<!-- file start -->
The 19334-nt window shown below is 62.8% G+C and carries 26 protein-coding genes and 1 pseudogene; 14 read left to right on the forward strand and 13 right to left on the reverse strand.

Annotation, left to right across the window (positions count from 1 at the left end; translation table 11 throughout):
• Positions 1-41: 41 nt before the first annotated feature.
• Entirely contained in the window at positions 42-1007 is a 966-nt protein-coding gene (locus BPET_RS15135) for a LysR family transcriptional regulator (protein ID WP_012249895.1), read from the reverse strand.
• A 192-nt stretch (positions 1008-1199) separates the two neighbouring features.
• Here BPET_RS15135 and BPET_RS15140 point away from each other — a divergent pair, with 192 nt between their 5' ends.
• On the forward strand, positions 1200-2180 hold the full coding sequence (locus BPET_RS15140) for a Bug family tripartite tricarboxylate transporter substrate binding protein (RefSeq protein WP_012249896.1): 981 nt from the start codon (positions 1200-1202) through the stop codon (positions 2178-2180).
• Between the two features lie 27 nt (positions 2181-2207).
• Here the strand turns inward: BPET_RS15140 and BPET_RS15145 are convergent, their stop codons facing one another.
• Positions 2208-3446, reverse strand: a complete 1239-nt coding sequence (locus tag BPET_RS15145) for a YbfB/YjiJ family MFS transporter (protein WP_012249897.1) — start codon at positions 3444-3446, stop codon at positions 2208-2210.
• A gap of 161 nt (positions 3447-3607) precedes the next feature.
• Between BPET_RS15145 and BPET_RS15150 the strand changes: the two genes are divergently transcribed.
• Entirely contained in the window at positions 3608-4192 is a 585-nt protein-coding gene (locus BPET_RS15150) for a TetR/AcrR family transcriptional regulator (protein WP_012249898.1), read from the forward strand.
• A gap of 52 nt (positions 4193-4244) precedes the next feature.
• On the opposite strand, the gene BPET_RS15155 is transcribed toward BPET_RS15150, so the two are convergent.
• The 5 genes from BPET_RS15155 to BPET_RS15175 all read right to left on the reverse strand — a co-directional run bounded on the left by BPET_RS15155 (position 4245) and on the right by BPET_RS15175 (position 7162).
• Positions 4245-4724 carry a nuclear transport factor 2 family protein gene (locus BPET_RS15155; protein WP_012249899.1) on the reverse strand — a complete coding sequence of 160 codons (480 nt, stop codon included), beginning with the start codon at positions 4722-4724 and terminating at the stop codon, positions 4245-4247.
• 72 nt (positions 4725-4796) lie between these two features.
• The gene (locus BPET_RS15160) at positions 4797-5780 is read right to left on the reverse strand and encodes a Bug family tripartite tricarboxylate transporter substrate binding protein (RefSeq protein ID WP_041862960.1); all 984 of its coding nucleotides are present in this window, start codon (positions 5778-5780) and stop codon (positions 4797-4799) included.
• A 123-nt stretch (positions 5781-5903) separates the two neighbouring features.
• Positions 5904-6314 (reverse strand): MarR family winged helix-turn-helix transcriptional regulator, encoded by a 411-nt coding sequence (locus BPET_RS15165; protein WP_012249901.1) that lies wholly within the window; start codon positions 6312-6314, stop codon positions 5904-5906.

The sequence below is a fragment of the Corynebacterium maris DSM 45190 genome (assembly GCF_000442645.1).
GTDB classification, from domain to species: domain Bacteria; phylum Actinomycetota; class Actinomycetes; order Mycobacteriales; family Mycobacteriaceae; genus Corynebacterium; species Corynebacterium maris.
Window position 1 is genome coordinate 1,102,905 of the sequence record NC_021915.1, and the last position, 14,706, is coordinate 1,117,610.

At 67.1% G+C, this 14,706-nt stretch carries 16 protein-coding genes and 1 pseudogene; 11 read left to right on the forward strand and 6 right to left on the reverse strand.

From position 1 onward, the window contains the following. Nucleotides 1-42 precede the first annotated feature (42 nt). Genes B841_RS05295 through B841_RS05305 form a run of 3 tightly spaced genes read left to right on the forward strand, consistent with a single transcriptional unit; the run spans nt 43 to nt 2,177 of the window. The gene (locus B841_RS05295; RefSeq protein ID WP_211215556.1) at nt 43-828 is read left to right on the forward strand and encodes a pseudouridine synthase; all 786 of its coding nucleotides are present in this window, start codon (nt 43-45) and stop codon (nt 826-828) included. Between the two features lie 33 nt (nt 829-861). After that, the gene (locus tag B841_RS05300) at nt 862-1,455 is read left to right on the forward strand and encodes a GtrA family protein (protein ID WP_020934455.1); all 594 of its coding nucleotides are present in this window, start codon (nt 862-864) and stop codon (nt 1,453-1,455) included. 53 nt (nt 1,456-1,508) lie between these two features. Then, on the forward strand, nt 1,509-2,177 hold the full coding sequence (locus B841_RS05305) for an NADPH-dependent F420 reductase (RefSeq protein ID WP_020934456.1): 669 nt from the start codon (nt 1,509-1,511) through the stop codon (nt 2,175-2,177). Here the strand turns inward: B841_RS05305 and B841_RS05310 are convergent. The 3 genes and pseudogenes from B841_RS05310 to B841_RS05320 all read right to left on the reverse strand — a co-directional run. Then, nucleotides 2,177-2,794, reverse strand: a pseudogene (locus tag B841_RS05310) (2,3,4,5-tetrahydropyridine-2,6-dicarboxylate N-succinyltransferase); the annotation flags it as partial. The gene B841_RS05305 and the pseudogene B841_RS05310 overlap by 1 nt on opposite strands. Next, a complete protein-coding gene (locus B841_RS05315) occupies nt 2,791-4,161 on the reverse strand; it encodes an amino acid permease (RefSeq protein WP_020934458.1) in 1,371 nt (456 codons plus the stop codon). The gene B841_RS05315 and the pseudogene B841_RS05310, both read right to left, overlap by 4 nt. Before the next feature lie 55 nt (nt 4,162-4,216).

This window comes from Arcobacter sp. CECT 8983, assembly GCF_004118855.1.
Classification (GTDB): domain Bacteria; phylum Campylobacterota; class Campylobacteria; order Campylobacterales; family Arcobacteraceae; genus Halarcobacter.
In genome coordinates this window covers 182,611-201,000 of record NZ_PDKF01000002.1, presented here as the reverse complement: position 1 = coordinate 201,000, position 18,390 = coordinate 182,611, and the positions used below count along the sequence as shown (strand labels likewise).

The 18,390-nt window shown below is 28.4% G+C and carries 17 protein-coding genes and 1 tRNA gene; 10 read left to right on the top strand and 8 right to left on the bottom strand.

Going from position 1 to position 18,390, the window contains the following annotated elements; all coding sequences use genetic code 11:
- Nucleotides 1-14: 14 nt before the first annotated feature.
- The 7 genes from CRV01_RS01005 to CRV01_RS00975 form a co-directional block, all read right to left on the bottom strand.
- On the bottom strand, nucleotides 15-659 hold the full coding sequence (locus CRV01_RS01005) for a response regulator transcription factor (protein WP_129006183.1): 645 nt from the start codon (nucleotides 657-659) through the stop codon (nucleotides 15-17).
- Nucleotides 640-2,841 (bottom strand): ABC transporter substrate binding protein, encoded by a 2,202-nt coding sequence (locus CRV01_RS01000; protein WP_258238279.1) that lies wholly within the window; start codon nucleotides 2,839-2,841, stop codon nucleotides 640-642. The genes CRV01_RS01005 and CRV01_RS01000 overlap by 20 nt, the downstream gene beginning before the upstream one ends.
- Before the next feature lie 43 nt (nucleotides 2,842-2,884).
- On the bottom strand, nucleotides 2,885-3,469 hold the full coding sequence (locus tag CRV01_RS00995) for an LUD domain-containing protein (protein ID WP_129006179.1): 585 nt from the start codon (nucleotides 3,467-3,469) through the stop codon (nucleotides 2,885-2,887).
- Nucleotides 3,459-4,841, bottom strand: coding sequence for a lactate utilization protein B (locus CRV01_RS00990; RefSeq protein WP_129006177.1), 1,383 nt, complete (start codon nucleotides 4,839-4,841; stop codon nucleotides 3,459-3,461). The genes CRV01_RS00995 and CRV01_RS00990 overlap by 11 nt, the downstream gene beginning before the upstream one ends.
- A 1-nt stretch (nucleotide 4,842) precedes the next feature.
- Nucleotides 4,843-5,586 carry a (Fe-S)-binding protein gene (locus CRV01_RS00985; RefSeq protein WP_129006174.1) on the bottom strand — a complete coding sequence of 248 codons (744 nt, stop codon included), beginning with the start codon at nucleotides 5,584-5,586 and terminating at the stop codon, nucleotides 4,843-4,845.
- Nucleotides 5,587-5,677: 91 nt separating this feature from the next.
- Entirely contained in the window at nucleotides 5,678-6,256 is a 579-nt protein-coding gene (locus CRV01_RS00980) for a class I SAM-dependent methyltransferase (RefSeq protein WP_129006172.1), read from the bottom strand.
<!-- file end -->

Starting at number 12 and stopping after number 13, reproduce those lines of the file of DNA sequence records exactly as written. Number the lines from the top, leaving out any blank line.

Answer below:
• Between BPET_RS15145 and BPET_RS15150 the strand changes: the two genes are divergently transcribed.
• Entirely contained in the window at positions 3608-4192 is a 585-nt protein-coding gene (locus BPET_RS15150) for a TetR/AcrR family transcriptional regulator (protein WP_012249898.1), read from the forward strand.